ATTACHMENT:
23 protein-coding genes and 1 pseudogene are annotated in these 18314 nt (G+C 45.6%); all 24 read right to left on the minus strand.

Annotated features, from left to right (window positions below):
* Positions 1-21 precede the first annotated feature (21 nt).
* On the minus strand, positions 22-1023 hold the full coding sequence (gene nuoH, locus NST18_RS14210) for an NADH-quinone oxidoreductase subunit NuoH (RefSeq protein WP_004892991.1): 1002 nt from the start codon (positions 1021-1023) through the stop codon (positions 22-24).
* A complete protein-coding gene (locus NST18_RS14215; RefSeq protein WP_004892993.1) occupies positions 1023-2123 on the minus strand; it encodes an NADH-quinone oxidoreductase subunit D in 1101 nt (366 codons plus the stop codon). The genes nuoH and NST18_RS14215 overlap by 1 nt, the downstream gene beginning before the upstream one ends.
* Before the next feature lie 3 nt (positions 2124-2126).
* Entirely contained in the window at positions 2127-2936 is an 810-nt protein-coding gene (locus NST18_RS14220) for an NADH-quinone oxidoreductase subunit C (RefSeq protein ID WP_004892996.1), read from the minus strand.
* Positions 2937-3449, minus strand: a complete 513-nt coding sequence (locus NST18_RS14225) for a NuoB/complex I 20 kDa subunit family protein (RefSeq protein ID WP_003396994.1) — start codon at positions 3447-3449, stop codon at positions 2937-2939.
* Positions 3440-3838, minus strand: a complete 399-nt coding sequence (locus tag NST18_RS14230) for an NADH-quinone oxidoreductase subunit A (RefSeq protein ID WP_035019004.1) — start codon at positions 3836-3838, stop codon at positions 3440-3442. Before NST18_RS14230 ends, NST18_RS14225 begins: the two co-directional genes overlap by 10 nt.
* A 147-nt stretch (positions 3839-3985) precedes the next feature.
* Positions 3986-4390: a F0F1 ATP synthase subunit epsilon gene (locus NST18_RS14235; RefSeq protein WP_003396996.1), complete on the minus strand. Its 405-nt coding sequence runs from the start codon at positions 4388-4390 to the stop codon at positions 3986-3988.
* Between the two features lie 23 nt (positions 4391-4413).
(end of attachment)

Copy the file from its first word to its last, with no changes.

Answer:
23 protein-coding genes and 1 pseudogene are annotated in these 18314 nt (G+C 45.6%); all 24 read right to left on the minus strand.

Annotated features, from left to right (window positions below):
* Positions 1-21 precede the first annotated feature (21 nt).
* On the minus strand, positions 22-1023 hold the full coding sequence (gene nuoH, locus NST18_RS14210) for an NADH-quinone oxidoreductase subunit NuoH (RefSeq protein WP_004892991.1): 1002 nt from the start codon (positions 1021-1023) through the stop codon (positions 22-24).
* A complete protein-coding gene (locus NST18_RS14215; RefSeq protein WP_004892993.1) occupies positions 1023-2123 on the minus strand; it encodes an NADH-quinone oxidoreductase subunit D in 1101 nt (366 codons plus the stop codon). The genes nuoH and NST18_RS14215 overlap by 1 nt, the downstream gene beginning before the upstream one ends.
* Before the next feature lie 3 nt (positions 2124-2126).
* Entirely contained in the window at positions 2127-2936 is an 810-nt protein-coding gene (locus NST18_RS14220) for an NADH-quinone oxidoreductase subunit C (RefSeq protein ID WP_004892996.1), read from the minus strand.
* Positions 2937-3449, minus strand: a complete 513-nt coding sequence (locus NST18_RS14225) for a NuoB/complex I 20 kDa subunit family protein (RefSeq protein ID WP_003396994.1) — start codon at positions 3447-3449, stop codon at positions 2937-2939.
* Positions 3440-3838, minus strand: a complete 399-nt coding sequence (locus tag NST18_RS14230) for an NADH-quinone oxidoreductase subunit A (RefSeq protein ID WP_035019004.1) — start codon at positions 3836-3838, stop codon at positions 3440-3442. Before NST18_RS14230 ends, NST18_RS14225 begins: the two co-directional genes overlap by 10 nt.
* A 147-nt stretch (positions 3839-3985) precedes the next feature.
* Positions 3986-4390: a F0F1 ATP synthase subunit epsilon gene (locus NST18_RS14235; RefSeq protein WP_003396996.1), complete on the minus strand. Its 405-nt coding sequence runs from the start codon at positions 4388-4390 to the stop codon at positions 3986-3988.
* Between the two features lie 23 nt (positions 4391-4413).